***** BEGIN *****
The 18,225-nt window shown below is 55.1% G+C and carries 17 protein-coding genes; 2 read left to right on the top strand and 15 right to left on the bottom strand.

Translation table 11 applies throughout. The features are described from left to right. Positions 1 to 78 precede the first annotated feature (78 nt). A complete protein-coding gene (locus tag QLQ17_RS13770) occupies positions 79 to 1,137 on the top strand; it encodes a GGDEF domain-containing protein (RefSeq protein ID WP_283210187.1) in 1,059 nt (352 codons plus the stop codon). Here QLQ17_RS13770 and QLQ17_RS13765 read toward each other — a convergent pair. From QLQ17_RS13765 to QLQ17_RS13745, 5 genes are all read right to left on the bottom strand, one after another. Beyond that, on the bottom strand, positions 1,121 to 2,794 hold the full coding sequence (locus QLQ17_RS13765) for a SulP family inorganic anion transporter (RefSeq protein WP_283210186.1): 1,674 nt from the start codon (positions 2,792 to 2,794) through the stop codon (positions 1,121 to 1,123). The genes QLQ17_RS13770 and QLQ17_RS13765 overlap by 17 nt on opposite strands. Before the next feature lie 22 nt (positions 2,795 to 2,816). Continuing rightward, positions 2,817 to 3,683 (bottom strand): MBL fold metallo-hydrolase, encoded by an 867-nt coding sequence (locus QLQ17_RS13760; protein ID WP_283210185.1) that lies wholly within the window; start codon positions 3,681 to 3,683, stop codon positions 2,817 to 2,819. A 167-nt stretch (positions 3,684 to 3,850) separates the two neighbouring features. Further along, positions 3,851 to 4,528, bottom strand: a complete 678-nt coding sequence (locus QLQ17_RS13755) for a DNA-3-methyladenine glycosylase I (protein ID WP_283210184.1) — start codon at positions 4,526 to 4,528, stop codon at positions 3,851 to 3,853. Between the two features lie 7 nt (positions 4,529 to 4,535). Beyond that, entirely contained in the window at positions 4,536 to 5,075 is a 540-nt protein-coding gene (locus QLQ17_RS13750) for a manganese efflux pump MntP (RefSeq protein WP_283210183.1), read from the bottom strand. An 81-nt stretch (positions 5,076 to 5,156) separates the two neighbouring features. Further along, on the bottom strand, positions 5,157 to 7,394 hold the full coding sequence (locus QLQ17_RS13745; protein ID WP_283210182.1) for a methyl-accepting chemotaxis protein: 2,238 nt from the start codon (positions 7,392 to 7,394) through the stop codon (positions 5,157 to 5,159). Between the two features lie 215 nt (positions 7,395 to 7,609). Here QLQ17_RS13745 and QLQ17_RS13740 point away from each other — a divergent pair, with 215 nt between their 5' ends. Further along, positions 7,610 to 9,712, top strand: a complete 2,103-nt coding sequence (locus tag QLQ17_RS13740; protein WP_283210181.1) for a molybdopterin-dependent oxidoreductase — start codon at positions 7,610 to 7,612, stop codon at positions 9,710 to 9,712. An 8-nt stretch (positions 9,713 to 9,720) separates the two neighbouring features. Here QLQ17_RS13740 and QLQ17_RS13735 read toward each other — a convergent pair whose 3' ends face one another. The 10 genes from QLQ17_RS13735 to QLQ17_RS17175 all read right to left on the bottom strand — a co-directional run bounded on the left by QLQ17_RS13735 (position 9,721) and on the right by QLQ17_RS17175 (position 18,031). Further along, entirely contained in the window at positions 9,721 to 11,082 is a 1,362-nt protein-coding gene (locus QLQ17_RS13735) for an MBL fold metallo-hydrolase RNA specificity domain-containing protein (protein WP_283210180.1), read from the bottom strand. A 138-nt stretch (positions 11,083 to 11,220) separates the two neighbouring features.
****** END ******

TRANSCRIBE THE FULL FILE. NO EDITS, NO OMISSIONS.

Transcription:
The 18,225-nt window shown below is 55.1% G+C and carries 17 protein-coding genes; 2 read left to right on the top strand and 15 right to left on the bottom strand.

Translation table 11 applies throughout. The features are described from left to right. Positions 1 to 78 precede the first annotated feature (78 nt). A complete protein-coding gene (locus tag QLQ17_RS13770) occupies positions 79 to 1,137 on the top strand; it encodes a GGDEF domain-containing protein (RefSeq protein ID WP_283210187.1) in 1,059 nt (352 codons plus the stop codon). Here QLQ17_RS13770 and QLQ17_RS13765 read toward each other — a convergent pair. From QLQ17_RS13765 to QLQ17_RS13745, 5 genes are all read right to left on the bottom strand, one after another. Beyond that, on the bottom strand, positions 1,121 to 2,794 hold the full coding sequence (locus QLQ17_RS13765) for a SulP family inorganic anion transporter (RefSeq protein WP_283210186.1): 1,674 nt from the start codon (positions 2,792 to 2,794) through the stop codon (positions 1,121 to 1,123). The genes QLQ17_RS13770 and QLQ17_RS13765 overlap by 17 nt on opposite strands. Before the next feature lie 22 nt (positions 2,795 to 2,816). Continuing rightward, positions 2,817 to 3,683 (bottom strand): MBL fold metallo-hydrolase, encoded by an 867-nt coding sequence (locus QLQ17_RS13760; protein ID WP_283210185.1) that lies wholly within the window; start codon positions 3,681 to 3,683, stop codon positions 2,817 to 2,819. A 167-nt stretch (positions 3,684 to 3,850) separates the two neighbouring features. Further along, positions 3,851 to 4,528, bottom strand: a complete 678-nt coding sequence (locus QLQ17_RS13755) for a DNA-3-methyladenine glycosylase I (protein ID WP_283210184.1) — start codon at positions 4,526 to 4,528, stop codon at positions 3,851 to 3,853. Between the two features lie 7 nt (positions 4,529 to 4,535). Beyond that, entirely contained in the window at positions 4,536 to 5,075 is a 540-nt protein-coding gene (locus QLQ17_RS13750) for a manganese efflux pump MntP (RefSeq protein WP_283210183.1), read from the bottom strand. An 81-nt stretch (positions 5,076 to 5,156) separates the two neighbouring features. Further along, on the bottom strand, positions 5,157 to 7,394 hold the full coding sequence (locus QLQ17_RS13745; protein ID WP_283210182.1) for a methyl-accepting chemotaxis protein: 2,238 nt from the start codon (positions 7,392 to 7,394) through the stop codon (positions 5,157 to 5,159). Between the two features lie 215 nt (positions 7,395 to 7,609). Here QLQ17_RS13745 and QLQ17_RS13740 point away from each other — a divergent pair, with 215 nt between their 5' ends. Further along, positions 7,610 to 9,712, top strand: a complete 2,103-nt coding sequence (locus tag QLQ17_RS13740; protein WP_283210181.1) for a molybdopterin-dependent oxidoreductase — start codon at positions 7,610 to 7,612, stop codon at positions 9,710 to 9,712. An 8-nt stretch (positions 9,713 to 9,720) separates the two neighbouring features. Here QLQ17_RS13740 and QLQ17_RS13735 read toward each other — a convergent pair whose 3' ends face one another. The 10 genes from QLQ17_RS13735 to QLQ17_RS17175 all read right to left on the bottom strand — a co-directional run bounded on the left by QLQ17_RS13735 (position 9,721) and on the right by QLQ17_RS17175 (position 18,031). Further along, entirely contained in the window at positions 9,721 to 11,082 is a 1,362-nt protein-coding gene (locus QLQ17_RS13735) for an MBL fold metallo-hydrolase RNA specificity domain-containing protein (protein WP_283210180.1), read from the bottom strand. A 138-nt stretch (positions 11,083 to 11,220) separates the two neighbouring features.